The cabin has no electricity or running water. The trees press close around it. The house of the friends who own it is a short walk away. The sense of isolation is complete. I have ten days in this place where moose and bear come wandering across the front lawn. Ten splendid days of vacation.
My friends are devoted hikers. One of them, like me, has taken into her head that she wants to hike all the 4,000 foot mountains in NH, and towards that end we have planned two ambitious hikes two weekends in a row to bag some peaks. To save a bit of driving, I’m staying with them between hikes in their guest cabin here in the north country.
The week between is a span of unstructured time. Long, lovely days of nothing in particular to do. I sleep late, go up to the house after my hosts have left for work to make myself a cup of tea. I sit with their cat on the deck and plan out my day. Take a walk, do some writing, drive into town to make use of the public library’s wireless to check email and get a little work done. My choice.
This is how time off should be. Days like a blank canvas waiting to be filled. People plan vacations as if it were paint-by-numbers. If the schedule is departed from, if the wrong color goes in the wrong place or the brush smears outside the lines, their perfect picture is spoiled.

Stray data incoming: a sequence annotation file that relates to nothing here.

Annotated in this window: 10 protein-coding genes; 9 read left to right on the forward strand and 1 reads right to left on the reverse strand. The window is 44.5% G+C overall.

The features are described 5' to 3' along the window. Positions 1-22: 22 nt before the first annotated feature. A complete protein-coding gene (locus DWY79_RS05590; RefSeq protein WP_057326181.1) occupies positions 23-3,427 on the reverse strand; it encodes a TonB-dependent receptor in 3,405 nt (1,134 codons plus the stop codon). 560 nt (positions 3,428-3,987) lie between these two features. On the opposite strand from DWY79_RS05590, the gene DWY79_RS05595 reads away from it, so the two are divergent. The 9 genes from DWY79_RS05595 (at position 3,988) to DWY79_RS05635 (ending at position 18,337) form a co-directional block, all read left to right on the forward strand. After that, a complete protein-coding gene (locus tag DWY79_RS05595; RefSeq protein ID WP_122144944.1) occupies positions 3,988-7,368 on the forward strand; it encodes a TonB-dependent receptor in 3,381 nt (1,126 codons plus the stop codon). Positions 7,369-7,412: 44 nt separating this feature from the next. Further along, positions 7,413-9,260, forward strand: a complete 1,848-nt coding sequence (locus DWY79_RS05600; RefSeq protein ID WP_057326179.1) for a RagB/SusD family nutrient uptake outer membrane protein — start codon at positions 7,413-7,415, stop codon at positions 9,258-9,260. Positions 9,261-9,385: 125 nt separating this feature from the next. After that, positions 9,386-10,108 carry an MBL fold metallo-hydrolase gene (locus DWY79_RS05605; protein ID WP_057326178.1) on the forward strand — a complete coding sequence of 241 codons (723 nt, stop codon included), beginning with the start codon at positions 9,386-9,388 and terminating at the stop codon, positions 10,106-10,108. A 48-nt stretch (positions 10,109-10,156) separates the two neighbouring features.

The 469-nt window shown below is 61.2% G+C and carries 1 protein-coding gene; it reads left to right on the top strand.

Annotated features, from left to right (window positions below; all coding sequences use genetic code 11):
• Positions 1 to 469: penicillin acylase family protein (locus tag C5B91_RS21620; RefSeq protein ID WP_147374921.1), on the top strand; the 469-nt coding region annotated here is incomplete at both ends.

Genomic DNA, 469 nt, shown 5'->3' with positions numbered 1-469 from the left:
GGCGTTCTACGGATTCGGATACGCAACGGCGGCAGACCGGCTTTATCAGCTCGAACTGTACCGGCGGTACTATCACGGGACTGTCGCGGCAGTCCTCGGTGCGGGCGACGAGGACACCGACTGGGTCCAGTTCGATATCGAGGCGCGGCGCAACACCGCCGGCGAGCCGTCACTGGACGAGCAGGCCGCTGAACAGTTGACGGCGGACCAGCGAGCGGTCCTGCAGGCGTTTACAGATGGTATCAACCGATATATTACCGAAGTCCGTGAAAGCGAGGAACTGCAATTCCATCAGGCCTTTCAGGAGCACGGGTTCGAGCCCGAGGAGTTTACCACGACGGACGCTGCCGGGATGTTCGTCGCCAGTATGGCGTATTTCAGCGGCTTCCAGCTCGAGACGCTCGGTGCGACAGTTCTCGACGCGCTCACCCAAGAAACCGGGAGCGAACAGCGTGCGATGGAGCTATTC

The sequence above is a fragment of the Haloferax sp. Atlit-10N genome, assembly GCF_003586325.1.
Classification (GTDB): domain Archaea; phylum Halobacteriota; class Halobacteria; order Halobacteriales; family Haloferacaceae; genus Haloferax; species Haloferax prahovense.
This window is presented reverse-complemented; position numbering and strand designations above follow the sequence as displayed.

I came into these ten days with a vague idea of what the picture might be, but it is composing itself, much as stories often do, taking unexpected turns into unanticipated directions. I have the luxury of being able to follow where it goes. Wouldn’t it be splendid to live this way, to not be constantly juggling the demands of others! Genuine leisure, to fill as one wishes. It is very selfish.
A hundred and a half miles away are the obligations and rewards of unselfishness, the family waiting for my return, the animals that depend on me to look after them, the duties at work being carried out by someone else putting in extra hours, everyone sacrificing a bit so that I can enjoy this release. I would do the same for them. Would I love it as much if I lived every day as I am now during these ten days? Would I come to long for the bustle and noise, connected and structured, social and familial?
A full, happy life includes all of it. And it isn’t just that leisure unearned is not as much appreciated. Even if the work never netted a day’s vacation it would have value in itself. What we do for others enriches the world, and an enriched world benefits all of us.
But for now, at this moment, I have five more days of drifting, floating, lazy freedom. I shall relish it.